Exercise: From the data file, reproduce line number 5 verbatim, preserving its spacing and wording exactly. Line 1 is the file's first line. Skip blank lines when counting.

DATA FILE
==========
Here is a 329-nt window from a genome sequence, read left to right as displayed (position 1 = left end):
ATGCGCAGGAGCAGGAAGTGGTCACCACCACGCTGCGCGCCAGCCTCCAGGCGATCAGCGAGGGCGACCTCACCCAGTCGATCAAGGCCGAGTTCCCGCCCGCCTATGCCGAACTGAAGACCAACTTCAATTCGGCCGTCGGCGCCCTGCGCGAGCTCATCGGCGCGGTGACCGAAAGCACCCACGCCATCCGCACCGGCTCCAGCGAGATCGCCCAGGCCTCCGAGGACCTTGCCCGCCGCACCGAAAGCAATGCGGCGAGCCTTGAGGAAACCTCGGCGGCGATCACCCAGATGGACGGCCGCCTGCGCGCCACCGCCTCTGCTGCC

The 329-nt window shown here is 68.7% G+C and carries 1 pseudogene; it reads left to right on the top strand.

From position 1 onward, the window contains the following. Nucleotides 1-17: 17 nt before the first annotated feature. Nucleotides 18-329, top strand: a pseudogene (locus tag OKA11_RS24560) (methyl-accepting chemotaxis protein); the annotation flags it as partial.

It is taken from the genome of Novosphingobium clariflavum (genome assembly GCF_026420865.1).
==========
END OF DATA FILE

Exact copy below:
It is taken from the genome of Novosphingobium clariflavum (genome assembly GCF_026420865.1).